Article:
NYT's David Sanger weighs President Obama's gameplan in Afghanistan and a former ambassador's decision to enter the race for the White House.

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The Takeaway

How Soon Could U.S. Troops Exit Afghanistan?

Monday, June 20, 2011

Over the weekend, Afghan president Hamid Karzai lashed out at coalition forces on state television, suggesting NATO was in his country for "their own purposes." U.S. officials fired back, suggesting that such statements may hasten a withdrawal of troops despite continuing challenges to Afghanistan's government. This rhetorical tit-for-tat illustrates a larger argument that grows even more heated as taste for the war across the country and in Washington lessens. Is it time to get out completely? And if so, how? 

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The Washington Report

Obama Administration Considers Faster Withdrawal from Afghanistan

Monday, June 06, 2011

NYT's David Sanger weighs in on a potential troop reduction in Afghanistan, American interests in Yemen, and the latest unemployment figures.

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The Takeaway

Can Troops Really Leave Afghanistan in July?

Monday, June 06, 2011

The troop drawdown in Afghanistan is scheduled to begin in July, but we don't yet know how many will be taken out of the country. Defense Secretary Robert Gates said that a slower drawdown is needed when he spoke from Afghanistan on his farewell visit to troops before his retirement. David Sanger, chief Washington correspondent for The New York Times analyzes the situation. He says we haven't yet heard from the new Secretary of Defense, Leon Panetta. It is likely, says Sanger, that President Obama do what he did in Iraq, essentially setting a date for the ultimate drawdown and leave the pace of the withdrawal up to the commanders. 

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The Washington Report

President Chooses Next Joint Chiefs Chairman

Monday, May 30, 2011

David Sanger, chief Washington correspondent for The New York Times, joins Kerry Nolan to discuss President Obama's pick for chairman of the Joint Chiefs of Staff.

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The Takeaway

Aiming for Taliban, NATO Airstrikes Accidentally Kill at Least 9 Civilians

Monday, May 30, 2011

NATO airstrikes on Sunday targeting insurgents in Afghanistan. NATO says that nine people were killed, while Afghan officials put that number at 14. A senior NATO official issued a "heartfelt apology" for the bungled airstrike. Afghanistan's President Hamid Karzai lashed at out NATO and the United States, saying this was their "final warning." Peter Galbraith, is a former U.N. Deputy Special Representative for Afghanistan. He explores how these recent events will affect the future of what NATO and the United States are trying to accomplish in Afghanistan.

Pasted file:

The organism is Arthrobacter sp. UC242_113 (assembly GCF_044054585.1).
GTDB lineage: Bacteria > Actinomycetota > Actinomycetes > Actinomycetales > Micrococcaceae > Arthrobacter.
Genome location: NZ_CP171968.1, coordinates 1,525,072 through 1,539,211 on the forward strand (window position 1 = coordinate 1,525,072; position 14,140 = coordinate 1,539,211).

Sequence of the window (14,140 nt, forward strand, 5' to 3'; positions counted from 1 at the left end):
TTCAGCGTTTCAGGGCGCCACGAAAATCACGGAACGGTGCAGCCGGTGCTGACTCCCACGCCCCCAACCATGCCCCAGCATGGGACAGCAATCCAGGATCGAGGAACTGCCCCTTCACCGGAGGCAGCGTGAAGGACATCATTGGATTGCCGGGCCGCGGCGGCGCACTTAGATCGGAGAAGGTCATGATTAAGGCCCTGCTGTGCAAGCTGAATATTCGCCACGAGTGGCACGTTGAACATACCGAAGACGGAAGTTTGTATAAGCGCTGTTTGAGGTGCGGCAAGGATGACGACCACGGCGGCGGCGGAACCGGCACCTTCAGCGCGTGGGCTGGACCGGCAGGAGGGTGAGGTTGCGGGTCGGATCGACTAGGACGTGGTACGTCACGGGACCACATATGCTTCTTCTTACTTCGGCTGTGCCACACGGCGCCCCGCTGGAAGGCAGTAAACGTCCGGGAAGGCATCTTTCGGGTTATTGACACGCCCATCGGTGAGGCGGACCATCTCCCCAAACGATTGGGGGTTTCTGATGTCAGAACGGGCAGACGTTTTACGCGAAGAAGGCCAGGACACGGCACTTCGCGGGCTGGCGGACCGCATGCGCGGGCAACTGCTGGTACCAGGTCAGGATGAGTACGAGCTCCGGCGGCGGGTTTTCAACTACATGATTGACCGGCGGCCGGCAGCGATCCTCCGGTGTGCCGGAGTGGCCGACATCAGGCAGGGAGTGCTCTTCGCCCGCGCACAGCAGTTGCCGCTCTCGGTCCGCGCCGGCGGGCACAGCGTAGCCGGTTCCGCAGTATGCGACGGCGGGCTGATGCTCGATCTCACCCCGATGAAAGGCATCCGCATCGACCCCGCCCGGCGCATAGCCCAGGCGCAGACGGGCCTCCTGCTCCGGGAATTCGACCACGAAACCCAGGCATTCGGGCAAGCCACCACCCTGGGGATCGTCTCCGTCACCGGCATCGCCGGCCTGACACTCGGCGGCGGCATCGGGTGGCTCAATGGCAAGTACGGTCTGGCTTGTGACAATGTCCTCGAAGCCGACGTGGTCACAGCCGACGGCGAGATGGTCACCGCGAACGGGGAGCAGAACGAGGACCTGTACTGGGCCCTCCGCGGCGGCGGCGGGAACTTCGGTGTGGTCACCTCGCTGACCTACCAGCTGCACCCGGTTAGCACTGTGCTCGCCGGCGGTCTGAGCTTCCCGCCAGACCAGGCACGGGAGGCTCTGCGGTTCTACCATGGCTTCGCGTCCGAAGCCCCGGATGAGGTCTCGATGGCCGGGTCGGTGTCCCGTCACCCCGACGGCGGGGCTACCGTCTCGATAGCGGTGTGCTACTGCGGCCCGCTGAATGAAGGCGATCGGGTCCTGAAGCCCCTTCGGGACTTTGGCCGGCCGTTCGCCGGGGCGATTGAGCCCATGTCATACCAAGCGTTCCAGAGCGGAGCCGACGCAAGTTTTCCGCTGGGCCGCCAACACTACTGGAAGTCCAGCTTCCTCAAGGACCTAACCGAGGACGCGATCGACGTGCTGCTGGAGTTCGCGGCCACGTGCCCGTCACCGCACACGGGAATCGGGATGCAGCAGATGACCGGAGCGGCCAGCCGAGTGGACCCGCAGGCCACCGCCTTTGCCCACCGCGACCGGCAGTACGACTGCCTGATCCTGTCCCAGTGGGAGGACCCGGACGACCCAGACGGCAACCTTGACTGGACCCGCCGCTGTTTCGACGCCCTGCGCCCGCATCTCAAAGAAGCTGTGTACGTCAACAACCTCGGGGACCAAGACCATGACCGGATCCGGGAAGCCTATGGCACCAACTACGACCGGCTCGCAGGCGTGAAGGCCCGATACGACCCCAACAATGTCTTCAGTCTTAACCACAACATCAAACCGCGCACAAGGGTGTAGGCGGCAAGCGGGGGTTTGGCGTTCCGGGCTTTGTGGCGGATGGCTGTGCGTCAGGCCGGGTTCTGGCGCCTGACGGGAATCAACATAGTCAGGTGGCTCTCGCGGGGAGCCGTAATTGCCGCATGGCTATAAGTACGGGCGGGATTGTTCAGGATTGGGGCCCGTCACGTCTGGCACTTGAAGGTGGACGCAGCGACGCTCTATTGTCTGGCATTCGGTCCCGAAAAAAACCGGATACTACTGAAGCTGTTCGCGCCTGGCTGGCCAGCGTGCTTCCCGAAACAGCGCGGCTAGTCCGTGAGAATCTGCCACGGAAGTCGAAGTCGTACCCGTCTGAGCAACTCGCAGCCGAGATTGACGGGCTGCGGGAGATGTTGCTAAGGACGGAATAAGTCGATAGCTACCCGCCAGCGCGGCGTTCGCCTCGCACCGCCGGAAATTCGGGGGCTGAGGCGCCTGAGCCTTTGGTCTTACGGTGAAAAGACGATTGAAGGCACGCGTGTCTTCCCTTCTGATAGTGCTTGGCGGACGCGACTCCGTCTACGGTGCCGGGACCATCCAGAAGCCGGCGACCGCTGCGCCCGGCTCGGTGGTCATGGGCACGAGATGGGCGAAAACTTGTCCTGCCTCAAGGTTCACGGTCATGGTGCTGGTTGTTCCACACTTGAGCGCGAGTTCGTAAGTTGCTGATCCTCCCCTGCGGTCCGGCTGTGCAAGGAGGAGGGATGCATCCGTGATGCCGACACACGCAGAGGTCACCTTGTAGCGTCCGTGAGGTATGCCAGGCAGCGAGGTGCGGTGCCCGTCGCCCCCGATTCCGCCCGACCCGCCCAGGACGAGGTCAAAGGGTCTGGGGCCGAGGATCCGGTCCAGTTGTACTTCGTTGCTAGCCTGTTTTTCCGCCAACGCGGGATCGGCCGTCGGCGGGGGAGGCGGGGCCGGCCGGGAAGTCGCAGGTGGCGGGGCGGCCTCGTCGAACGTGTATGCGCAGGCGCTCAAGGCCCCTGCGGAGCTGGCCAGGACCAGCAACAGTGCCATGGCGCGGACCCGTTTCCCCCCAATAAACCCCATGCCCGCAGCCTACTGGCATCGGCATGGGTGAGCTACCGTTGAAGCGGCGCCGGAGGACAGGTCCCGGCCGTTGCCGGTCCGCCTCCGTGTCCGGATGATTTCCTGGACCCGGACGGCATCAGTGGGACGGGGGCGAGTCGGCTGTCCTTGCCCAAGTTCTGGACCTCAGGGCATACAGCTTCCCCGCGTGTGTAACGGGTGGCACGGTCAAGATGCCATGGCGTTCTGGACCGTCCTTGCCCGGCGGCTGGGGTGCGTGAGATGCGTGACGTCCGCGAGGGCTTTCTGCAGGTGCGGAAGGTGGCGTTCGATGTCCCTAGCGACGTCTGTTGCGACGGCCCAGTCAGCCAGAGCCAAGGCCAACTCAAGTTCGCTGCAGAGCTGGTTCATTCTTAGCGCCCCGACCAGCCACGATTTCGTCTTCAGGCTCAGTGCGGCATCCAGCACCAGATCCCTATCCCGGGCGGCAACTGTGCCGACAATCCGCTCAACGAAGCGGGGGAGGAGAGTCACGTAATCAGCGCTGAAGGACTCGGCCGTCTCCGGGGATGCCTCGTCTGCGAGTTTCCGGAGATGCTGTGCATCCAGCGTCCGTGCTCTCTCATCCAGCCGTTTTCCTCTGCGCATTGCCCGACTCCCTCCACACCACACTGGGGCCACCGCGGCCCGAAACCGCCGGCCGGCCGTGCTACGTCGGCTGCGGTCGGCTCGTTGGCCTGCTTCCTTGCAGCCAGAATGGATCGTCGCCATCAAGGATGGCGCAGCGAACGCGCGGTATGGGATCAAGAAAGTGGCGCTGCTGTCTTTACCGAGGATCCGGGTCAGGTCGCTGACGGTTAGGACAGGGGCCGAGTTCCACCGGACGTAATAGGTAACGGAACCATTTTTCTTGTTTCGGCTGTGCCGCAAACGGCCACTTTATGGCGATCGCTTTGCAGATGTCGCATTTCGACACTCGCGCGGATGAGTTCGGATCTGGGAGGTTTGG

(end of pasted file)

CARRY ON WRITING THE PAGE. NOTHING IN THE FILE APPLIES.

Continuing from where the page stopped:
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The Takeaway

At Least 35 Killed in Attack in Afghanistan

Thursday, May 19, 2011

At least 35 construction workers have been shot dead and 20 injured by Taliban insurgents in eastern Afghanistan. The attack took place in a mountainous district on the highway linking Paktia and Khost provinces. The BBC's Quentin Sommerville reports from Kabul.

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The Takeaway

Kati Marton on Afghan War Policy

Wednesday, May 18, 2011

Kati Marton has made a name for herself as an author and a journalist at ABC and public radio. As the wife of accomplished American Diplomat Richard Holbrooke, a special representative for Afghanistan and Pakistan until his death at the end of last year, she also has a unique perspective on the war in Afghanistan and how U.S. policy is playing in the Middle East. Marton explains how Holbrooke's influence has seeped into U.S. policy in Afghanistan the broader Middle East. 

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The Takeaway

Khaled Hosseini on Refugees in Afghanistan and Beyond

Wednesday, May 18, 2011

Since the beginning of the war in Afghanistan, thousands of people have been forced to flee their homes, joining the 43 million refugees who are currently displaced around the world. Khaled Hosseini, bestselling author of “The Kite Runner” and “A Thousand Splendid Suns,” feels a particular kinship with these refugees. In 1980, when he was a teenager, he and his family were granted asylum in the U.S. when Afghanistan faced a different decade-long war with the Soviets.

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It's A Free Country ®

Afghanistan: Why We Should Stay, Post-Osama

Monday, May 16, 2011

The reason we went in was not simply to get bin Laden; in fact, it was to stabilize Afghanistan so that it can no longer serve as a sanctuary for international terrorists. Most factions of the Taliban were not directly connected to bin Laden to begin with. The demise of bin Laden really, logically, shouldn't affect much in their calculation of whether or not to continue fighting the war.

Fred Kaplan, "War Stories" columnist at Slate and a Schwartz Senior Fellow at the New America Foundation, on The Brian Lehrer Show.